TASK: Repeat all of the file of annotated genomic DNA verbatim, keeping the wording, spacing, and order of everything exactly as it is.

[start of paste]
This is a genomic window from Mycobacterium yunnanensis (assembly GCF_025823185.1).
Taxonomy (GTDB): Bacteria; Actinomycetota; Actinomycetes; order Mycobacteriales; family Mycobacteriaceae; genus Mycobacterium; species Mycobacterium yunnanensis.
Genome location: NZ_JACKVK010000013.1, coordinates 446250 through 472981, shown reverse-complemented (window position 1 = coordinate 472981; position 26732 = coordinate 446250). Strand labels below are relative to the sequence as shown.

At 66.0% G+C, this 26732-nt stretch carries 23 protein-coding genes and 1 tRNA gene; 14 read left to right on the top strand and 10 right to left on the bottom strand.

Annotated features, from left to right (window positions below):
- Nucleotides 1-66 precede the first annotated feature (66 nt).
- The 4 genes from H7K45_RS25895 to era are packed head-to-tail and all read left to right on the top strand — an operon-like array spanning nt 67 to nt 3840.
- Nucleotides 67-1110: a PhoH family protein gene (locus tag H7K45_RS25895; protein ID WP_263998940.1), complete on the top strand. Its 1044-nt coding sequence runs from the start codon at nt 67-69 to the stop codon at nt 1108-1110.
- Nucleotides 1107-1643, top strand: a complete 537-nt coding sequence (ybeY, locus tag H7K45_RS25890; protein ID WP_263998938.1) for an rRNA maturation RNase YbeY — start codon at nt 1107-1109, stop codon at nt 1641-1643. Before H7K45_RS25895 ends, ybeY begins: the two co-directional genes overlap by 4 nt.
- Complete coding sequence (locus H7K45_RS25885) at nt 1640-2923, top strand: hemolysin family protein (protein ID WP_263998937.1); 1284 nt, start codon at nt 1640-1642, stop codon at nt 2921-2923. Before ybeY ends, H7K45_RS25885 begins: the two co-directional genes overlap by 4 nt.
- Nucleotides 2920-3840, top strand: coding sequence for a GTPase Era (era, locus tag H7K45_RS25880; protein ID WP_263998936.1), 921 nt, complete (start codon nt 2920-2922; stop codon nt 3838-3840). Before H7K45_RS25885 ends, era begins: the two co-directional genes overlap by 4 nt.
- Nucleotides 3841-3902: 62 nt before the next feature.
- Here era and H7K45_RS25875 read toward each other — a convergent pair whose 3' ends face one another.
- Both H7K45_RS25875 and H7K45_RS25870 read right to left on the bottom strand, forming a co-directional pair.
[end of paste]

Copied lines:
This is a genomic window from Mycobacterium yunnanensis (assembly GCF_025823185.1).
Taxonomy (GTDB): Bacteria; Actinomycetota; Actinomycetes; order Mycobacteriales; family Mycobacteriaceae; genus Mycobacterium; species Mycobacterium yunnanensis.
Genome location: NZ_JACKVK010000013.1, coordinates 446250 through 472981, shown reverse-complemented (window position 1 = coordinate 472981; position 26732 = coordinate 446250). Strand labels below are relative to the sequence as shown.

At 66.0% G+C, this 26732-nt stretch carries 23 protein-coding genes and 1 tRNA gene; 14 read left to right on the top strand and 10 right to left on the bottom strand.

Annotated features, from left to right (window positions below):
- Nucleotides 1-66 precede the first annotated feature (66 nt).
- The 4 genes from H7K45_RS25895 to era are packed head-to-tail and all read left to right on the top strand — an operon-like array spanning nt 67 to nt 3840.
- Nucleotides 67-1110: a PhoH family protein gene (locus tag H7K45_RS25895; protein ID WP_263998940.1), complete on the top strand. Its 1044-nt coding sequence runs from the start codon at nt 67-69 to the stop codon at nt 1108-1110.
- Nucleotides 1107-1643, top strand: a complete 537-nt coding sequence (ybeY, locus tag H7K45_RS25890; protein ID WP_263998938.1) for an rRNA maturation RNase YbeY — start codon at nt 1107-1109, stop codon at nt 1641-1643. Before H7K45_RS25895 ends, ybeY begins: the two co-directional genes overlap by 4 nt.
- Complete coding sequence (locus H7K45_RS25885) at nt 1640-2923, top strand: hemolysin family protein (protein ID WP_263998937.1); 1284 nt, start codon at nt 1640-1642, stop codon at nt 2921-2923. Before ybeY ends, H7K45_RS25885 begins: the two co-directional genes overlap by 4 nt.
- Nucleotides 2920-3840, top strand: coding sequence for a GTPase Era (era, locus tag H7K45_RS25880; protein ID WP_263998936.1), 921 nt, complete (start codon nt 2920-2922; stop codon nt 3838-3840). Before H7K45_RS25885 ends, era begins: the two co-directional genes overlap by 4 nt.
- Nucleotides 3841-3902: 62 nt before the next feature.
- Here era and H7K45_RS25875 read toward each other — a convergent pair whose 3' ends face one another.
- Both H7K45_RS25875 and H7K45_RS25870 read right to left on the bottom strand, forming a co-directional pair.